LOS ANGELES (CBSLA) – The union which represents thousands of teachers in the Los Angeles Unified School District has rejected a proposal to have its teachers instruct students virtually from empty classrooms when the school year resumes next month.
United Teachers Los Angeles (UTLA) reported Tuesday that its bargaining team rejected a proposal from the district to have its teachers instruct students from empty classrooms.READ MORE: LAUSD To Require Students, Staff Be Tested Weekly For COVID When In-Person Instruction Resumes
The two sides are meeting daily to determine protocols for how virtual instruction will take place when the fall term begins on Aug. 18.
“While we know some of our members would like to teach from the classroom, the district has yet to provide clear safety protocols or evidence that it has secured the testing and person protective equipment necessary for staff to work from school sites,” UTLA said in a statement on its website.
Furthermore, the UTLA bargaining team also rejected a proposal for an 8:30 a.m. to 3 p.m. school day, saying it would require students to be on computer screens for an unhealthy amount of time.
“LAUSD’s proposals would require an excessive amount of screen time that is not healthy for children, would diminish educators’ professional discretion, and would leave little time for much-needed collaboration,” UTLA wrote.READ MORE: Biden Ramps Up Vaccine Push With New Rules For Federal Workers And Call For $100 Payments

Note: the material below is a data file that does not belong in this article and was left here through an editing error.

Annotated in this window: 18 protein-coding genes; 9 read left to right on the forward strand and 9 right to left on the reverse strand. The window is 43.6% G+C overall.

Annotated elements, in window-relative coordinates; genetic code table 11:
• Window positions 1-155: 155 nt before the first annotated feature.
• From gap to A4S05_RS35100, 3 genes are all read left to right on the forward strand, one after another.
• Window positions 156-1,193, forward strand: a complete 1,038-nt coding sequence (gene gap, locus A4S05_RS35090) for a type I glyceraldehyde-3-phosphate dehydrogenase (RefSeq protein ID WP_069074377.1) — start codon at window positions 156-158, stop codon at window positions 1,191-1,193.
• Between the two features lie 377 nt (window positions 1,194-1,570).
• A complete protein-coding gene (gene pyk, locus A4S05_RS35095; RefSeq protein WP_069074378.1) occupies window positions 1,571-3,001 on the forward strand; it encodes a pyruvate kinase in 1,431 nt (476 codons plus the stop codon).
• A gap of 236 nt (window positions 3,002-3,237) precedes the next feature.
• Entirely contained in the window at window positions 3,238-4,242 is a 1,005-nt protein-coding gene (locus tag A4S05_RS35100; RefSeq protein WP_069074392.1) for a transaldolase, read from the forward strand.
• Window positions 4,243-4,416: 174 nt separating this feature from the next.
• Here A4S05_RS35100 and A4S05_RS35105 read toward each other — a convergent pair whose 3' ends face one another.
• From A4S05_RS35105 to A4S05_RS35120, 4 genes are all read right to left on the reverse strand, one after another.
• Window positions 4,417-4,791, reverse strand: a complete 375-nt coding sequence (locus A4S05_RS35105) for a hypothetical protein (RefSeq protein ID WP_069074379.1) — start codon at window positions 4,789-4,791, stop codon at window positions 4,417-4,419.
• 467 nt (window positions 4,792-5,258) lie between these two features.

Once the union’s bargaining team and the district agree on a set of protocols, it will be presented to teachers for a full vote.
Gov. Gavin Newsom announced July 17 that public and private schools in all California counties on the state’s coronavirus monitoring list – which includes Los Angeles, Orange, Riverside, San Bernardino and Ventura – will start the fell semester with distance learning only due to the surge in coronavirus cases.
As of Wednesday, 38 counties are on the state’s watchlist due to their number of COVID-19 cases and hospitalizations.
Newsom says counties must be off the state’s monitoring list for 14 consecutive days before public and private schools can physically reopen.
Prior to Newsom’s announcement, several school districts in Southern California had already reported they would start out the year remotely, including LAUSD, San Diego, Pasadena, Glendale, Long Beach, Santa Ana, and most school districts in Ventura County.MORE NEWS: Bob Odenkirk's Son Says Actor Will Be "OK" After Collapsing During Filming Of 'Better Call Saul' Final Season
LAUSD — the second largest district in the nation — serves more than 600,000 students at more than 1,000 schools. It employs about 75,000 people.